In just a little more than 24 hours, four Student Assembly members — all of whom voted “no” on the contentious disarmament resolution — have been either removed from committees or the assembly as a whole.
Right before the Student Assembly will most likely revote on Cornell Police disarmament, the assembly’s executive committee voted to remove undesignated at-large representative Dillon Anadkat ’21 from the S.A. on Wednesday. Additionally, three members were removed from S.A. committees on Tuesday.
College of Engineering representative Annie Gleiberman ’22 was removed as Vice President of Research and Accountability Tuesday night; transfer representative Kate Santacruz ’22 and students with disabilities representative at-large Raquel Zohar ’23 were removed from the diversity and inclusion committee Tuesday evening.
The 14 members who voted against disarmament penned a Letter to the Editor in which they described the committee removals as a “late night purge,” arguing that these removals solely happened because of their vote on the resolution. These members also said the S.A. executive committee was selectively imposing previously unenforced rules on attendance and committee membership to remove members who voted “no” on Resolution 11.
Executive committee members Cat Huang ’21, Noah Watson ’23 and Moriah Adeghe ’21 asserted that Anadkat’s and Gleiberman’s removals were solely procedural and unrelated to disarmament.
However, Selam Woldai ’23, vice president of diversity and inclusion, said the removals of Santacruz and Zohar from the diversity and inclusion committee were partly because their “no” vote made other committee members “uncomfortable.”
The spate of removals comes as an attempt to recall 14 S.A. members who voted against disarmament failed by significant margins. On Dec. 2, other S.A. members and constituents released recall petitions to remove these 14 members from the assembly — none of the petitions met the threshold of required signatures to trigger a recall process.
Anadkat’s removal from the assembly
At an executive committee meeting Wednesday evening, the committee voted 4-2-0 to remove Anadkat from his position as undesignated at-large representative for violating Rule 3 of the S.A.’s standing rules, which states that an S.A. member must be an active member in at least one assembly committee.
In a statement, the executive committee wrote that Vice President of External Affairs Morgan Baker ’23 said Anadkat failed to accept an invitation to join the S.A.’s communications committee and that he never attended a single meeting. Baker also said Anadkat was never an active committee member. Even so, Baker characterized his ouster as a politically motivated abuse of S.A. power.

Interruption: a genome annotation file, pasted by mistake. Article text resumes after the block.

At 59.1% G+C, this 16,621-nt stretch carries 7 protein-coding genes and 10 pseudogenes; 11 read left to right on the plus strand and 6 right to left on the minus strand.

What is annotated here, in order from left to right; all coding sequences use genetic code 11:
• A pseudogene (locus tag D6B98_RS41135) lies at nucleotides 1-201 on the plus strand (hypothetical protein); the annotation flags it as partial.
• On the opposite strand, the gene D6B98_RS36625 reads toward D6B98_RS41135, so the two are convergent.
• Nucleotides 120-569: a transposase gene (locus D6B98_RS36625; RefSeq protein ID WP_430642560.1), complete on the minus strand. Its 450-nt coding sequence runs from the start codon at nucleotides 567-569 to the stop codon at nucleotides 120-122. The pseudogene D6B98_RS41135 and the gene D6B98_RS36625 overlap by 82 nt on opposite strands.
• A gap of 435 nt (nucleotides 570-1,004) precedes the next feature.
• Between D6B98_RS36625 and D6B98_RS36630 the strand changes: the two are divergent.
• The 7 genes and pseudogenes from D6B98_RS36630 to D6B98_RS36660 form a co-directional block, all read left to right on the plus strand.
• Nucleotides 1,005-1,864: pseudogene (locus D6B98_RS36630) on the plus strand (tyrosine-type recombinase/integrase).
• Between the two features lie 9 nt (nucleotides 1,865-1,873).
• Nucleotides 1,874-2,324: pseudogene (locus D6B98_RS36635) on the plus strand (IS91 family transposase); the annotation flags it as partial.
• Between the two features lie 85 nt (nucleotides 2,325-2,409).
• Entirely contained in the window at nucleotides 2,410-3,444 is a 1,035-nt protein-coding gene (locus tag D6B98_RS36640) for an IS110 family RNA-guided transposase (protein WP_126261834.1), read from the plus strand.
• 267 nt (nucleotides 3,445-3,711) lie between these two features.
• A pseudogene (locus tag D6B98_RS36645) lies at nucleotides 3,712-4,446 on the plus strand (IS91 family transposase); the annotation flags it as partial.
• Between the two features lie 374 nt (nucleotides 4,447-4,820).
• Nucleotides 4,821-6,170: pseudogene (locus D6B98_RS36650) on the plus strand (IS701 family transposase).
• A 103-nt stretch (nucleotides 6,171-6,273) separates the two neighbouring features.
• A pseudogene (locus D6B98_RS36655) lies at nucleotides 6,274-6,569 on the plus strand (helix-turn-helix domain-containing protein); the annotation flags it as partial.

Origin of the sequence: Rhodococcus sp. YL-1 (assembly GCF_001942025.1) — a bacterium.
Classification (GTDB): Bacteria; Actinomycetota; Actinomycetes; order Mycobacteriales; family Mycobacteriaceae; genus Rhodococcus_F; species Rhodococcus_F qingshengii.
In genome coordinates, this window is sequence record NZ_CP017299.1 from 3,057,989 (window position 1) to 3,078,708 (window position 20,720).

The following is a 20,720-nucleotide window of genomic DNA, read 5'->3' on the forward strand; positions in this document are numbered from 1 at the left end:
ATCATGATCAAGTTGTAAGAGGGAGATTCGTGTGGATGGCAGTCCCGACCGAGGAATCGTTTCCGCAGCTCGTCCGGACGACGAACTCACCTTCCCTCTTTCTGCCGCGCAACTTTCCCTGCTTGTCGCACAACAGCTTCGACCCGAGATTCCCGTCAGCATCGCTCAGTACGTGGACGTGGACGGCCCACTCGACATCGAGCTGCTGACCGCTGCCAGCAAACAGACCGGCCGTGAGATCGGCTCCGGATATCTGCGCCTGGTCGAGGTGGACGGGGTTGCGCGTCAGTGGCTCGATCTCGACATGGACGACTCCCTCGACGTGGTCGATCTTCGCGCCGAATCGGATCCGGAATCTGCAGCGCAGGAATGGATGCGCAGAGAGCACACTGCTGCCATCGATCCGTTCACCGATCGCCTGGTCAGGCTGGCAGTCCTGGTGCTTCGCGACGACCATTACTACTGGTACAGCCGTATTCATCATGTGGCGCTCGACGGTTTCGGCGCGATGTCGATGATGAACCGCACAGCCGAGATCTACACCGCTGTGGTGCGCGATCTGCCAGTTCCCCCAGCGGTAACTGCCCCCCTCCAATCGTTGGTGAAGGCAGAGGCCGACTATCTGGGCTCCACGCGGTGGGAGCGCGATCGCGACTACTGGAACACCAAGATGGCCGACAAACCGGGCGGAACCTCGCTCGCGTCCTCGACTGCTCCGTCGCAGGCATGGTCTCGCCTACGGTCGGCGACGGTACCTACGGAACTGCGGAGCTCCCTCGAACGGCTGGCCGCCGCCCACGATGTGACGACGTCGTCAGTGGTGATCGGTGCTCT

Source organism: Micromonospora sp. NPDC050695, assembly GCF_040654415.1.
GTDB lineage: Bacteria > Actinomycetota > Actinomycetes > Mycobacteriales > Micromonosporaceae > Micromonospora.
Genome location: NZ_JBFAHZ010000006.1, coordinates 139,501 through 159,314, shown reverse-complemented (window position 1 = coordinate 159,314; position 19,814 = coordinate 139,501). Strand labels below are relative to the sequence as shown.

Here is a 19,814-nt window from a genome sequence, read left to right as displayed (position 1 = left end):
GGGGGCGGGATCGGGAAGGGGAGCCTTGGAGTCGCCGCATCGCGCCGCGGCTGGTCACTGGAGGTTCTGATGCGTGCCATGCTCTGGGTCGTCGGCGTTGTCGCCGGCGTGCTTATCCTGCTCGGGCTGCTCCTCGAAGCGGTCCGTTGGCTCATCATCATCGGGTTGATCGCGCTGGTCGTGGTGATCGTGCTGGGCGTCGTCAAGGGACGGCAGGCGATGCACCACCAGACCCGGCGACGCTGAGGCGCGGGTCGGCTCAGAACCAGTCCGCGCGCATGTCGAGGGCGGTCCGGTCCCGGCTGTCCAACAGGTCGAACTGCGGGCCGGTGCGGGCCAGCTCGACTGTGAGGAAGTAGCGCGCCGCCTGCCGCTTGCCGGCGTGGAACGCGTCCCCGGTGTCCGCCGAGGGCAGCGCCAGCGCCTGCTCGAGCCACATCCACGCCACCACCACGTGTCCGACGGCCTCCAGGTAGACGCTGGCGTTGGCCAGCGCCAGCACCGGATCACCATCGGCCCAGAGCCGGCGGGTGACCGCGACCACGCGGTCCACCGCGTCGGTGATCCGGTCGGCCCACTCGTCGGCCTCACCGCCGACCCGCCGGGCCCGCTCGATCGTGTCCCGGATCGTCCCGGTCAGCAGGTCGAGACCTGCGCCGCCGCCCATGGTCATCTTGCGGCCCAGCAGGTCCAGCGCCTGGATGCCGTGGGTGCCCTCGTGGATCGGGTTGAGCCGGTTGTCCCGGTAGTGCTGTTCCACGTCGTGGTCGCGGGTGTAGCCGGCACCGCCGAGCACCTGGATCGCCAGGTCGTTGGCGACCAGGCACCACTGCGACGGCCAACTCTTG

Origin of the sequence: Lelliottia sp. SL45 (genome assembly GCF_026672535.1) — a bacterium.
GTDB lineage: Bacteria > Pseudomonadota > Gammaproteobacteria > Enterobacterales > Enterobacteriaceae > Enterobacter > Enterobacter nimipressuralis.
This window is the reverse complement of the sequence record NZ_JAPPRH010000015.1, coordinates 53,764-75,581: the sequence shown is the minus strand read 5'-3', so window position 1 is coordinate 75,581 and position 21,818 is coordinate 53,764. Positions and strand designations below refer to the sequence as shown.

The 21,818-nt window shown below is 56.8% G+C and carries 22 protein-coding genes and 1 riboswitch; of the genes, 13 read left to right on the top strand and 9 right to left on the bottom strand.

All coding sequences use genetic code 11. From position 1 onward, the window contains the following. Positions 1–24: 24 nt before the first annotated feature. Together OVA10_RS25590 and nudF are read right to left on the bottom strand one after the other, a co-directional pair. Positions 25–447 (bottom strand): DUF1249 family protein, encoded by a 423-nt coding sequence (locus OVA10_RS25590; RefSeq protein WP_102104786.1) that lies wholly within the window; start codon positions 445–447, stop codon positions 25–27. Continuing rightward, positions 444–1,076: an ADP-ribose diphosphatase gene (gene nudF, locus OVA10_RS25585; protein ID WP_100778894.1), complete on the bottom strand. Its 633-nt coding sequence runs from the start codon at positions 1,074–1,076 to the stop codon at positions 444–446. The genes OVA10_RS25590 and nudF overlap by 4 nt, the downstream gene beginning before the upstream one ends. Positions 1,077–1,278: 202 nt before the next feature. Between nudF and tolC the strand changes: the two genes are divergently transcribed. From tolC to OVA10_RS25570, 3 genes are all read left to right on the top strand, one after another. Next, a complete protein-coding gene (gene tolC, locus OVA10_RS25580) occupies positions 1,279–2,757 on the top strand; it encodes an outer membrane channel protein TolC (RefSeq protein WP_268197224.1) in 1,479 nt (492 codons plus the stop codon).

“It was an unjustified and targeted removal,” Baker wrote in a statement to The Sun. “Dillon violated previously unenforced standing rules which have thus far only been used against those that had voted against Resolution 11, despite other members also being in violation.”
Vice President of Internal Affairs Laila Abd Elmagid ’21, who oversees all the S.A. committees, said Anadkat was never an active member in any committee, justifying the grounds for his removal.
Now, Huang, who is S.A. president, can appoint a representative to Anadkat’s now-vacant seat. Huang said she would not fill the seat right before the disarmament revote. Anadkat said his removal was undemocratic and expressed concerns over the future of the S.A.
“The SA is beginning to look like a bureaucratic laughing stock of bickering children,” Anadkat wrote in a statement to The Sun. “I can only hope that these SA members eventually see the big picture — that the student assembly is there to work for the student body, and not for members’ self-interests.”
The S.A.’s governing documents cast doubt on whether Anadkat’s removal was even procedurally sound. While the S.A.’s standing rules state that “failure to remain an active member … can result in a vacancy of seat at the discretion of the Executive Committee,” its charter states that a member can be removed only by a two-thirds vote of the entire assembly. In the event of a conflict, the charter “shall supersede the Standing Rules.”
As a result, Huang acknowledged it was possible that Anadkat’s removal could be brought up to the whole S.A., but added that it was a “courtesy” Anadkat was not subjected to a removal process that involved the entire assembly.
The three-hour emergency executive committee meeting